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The energy levels in these complex systems, however, are so closely spaced that they smear into a continuous band of energies. Transitions between these bands allow researchers to discern many important properties of a given material. The location and properties of the energy states are often referred to as the electronic structure of the material. If an atom in its ground state is given some amount of energy so that it is promoted to an excited state, the atom will release that extra energy spontaneously as it moves back into lower states, eventually returning to the ground state.

For an isolated atom, the energy is emitted as electromagnetic radiation. Conversely, the relationship allows the energy states of an atom to be determined from measurements of its frequency or wavelength spectrum.

ISBN 13: 9780854046676

The analysis of the discrete wavelengths emitted or absorbed by an atom or molecule was historically carried out using prism or grating spectrometers; because of the appearance of the separated light in these instruments, these discrete wavelengths are sometimes called spectral lines. The basis for analytical spectroscopy is the discovery, made in by the German physicist Gustav R.

Kirchhoff , that each pure substance has its own characteristic spectrum. These dark lines, sometimes called Fraunhofer lines , are also collectively referred to as an absorption spectrum. The spectra of materials that were heated in flames or placed in electric-gas discharges were studied by many scientists during the 18th and 19th centuries. These spectra were composed of numerous bright discrete lines, indicating that only certain wavelengths were present in the emitted light.

They are called brightline, or emission, spectra. Although the possibility that each chemical element has a unique characteristic spectrum had been considered by numerous investigators, the early studies were hampered by the difficulty of obtaining relatively pure substances. Any sample could contain impurities that would result in the simultaneous production of many spectra. By using carefully purified substances, Kirchhoff demonstrated characteristic spectra and initiated the technique of spectroscopic analysis of the chemical composition of matter.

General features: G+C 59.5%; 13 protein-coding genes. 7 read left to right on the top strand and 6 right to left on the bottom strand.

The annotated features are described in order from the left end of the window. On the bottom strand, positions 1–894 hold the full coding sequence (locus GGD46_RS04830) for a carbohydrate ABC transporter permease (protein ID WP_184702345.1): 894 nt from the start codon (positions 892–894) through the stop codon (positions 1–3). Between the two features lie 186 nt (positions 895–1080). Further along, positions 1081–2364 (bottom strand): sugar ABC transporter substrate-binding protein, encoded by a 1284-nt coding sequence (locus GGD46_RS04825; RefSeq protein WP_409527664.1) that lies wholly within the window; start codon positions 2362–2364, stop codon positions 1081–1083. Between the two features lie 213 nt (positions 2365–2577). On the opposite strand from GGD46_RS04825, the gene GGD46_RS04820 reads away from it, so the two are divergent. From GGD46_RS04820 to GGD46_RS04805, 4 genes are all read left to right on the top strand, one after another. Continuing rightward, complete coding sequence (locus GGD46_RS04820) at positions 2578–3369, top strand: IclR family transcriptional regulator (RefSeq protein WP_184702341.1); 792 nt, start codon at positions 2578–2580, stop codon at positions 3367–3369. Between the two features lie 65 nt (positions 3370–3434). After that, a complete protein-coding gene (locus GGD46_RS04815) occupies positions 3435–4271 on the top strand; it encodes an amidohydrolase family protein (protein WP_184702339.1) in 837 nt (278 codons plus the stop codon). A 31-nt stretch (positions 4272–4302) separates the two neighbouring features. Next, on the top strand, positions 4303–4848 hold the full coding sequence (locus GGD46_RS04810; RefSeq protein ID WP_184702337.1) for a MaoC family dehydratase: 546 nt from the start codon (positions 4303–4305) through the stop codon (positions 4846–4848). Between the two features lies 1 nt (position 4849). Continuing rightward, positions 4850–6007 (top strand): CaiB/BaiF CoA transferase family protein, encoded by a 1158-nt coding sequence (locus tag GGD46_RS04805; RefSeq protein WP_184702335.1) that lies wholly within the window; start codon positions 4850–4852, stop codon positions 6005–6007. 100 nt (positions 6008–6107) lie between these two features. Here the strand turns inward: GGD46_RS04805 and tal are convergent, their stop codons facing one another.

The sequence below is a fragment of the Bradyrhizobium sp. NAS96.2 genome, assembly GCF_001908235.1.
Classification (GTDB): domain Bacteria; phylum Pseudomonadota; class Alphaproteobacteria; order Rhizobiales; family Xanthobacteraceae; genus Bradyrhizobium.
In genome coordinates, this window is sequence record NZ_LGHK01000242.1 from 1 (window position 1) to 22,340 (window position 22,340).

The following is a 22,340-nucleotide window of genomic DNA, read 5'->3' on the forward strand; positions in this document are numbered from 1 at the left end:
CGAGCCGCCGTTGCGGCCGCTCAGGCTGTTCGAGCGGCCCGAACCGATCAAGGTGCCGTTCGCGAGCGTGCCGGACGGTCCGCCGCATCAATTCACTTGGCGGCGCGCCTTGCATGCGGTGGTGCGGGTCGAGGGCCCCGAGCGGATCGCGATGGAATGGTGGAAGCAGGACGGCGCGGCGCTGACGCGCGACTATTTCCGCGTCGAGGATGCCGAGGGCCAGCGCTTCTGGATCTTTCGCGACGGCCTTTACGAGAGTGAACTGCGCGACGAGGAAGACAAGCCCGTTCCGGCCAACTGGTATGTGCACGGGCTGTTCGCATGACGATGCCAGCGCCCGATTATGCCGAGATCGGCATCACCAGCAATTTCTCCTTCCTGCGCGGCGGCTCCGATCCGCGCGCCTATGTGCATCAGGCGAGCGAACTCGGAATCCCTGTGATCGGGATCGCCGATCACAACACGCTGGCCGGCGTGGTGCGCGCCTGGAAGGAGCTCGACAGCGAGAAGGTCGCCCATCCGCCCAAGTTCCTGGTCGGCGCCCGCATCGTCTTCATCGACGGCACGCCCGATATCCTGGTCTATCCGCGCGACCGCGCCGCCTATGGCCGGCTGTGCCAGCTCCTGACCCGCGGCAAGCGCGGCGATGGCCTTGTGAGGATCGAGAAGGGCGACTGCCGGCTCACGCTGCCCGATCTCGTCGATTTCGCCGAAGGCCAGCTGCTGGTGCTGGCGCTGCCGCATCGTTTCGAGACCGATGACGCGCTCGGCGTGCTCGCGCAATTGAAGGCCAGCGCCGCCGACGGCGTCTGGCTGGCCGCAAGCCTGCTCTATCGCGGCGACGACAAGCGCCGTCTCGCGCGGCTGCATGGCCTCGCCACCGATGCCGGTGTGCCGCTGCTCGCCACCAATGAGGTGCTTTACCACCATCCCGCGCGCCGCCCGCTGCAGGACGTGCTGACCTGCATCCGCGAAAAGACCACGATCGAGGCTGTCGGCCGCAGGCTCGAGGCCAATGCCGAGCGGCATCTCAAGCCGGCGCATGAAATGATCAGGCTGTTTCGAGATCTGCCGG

Basic Atomic and Molecular Spectroscopy (Hollas, J. Michael) | Journal of Chemical Education

Before the 20th century, there was no theory that could satisfactorily explain the origin of the spectra of the elements or the reason why different elements have different spectra. The quantitative understanding of the elemental spectra needed the development of a fundamentally new physical theory, and the spectra of the simplest atoms played the key role in the development of this theory. Many of the major developments in 20th-century physics were motivated by an ever-increasing accuracy in the measurement of the spectra of the hydrogen atom; highlights include the discovery in by the Swiss scientist Johann J.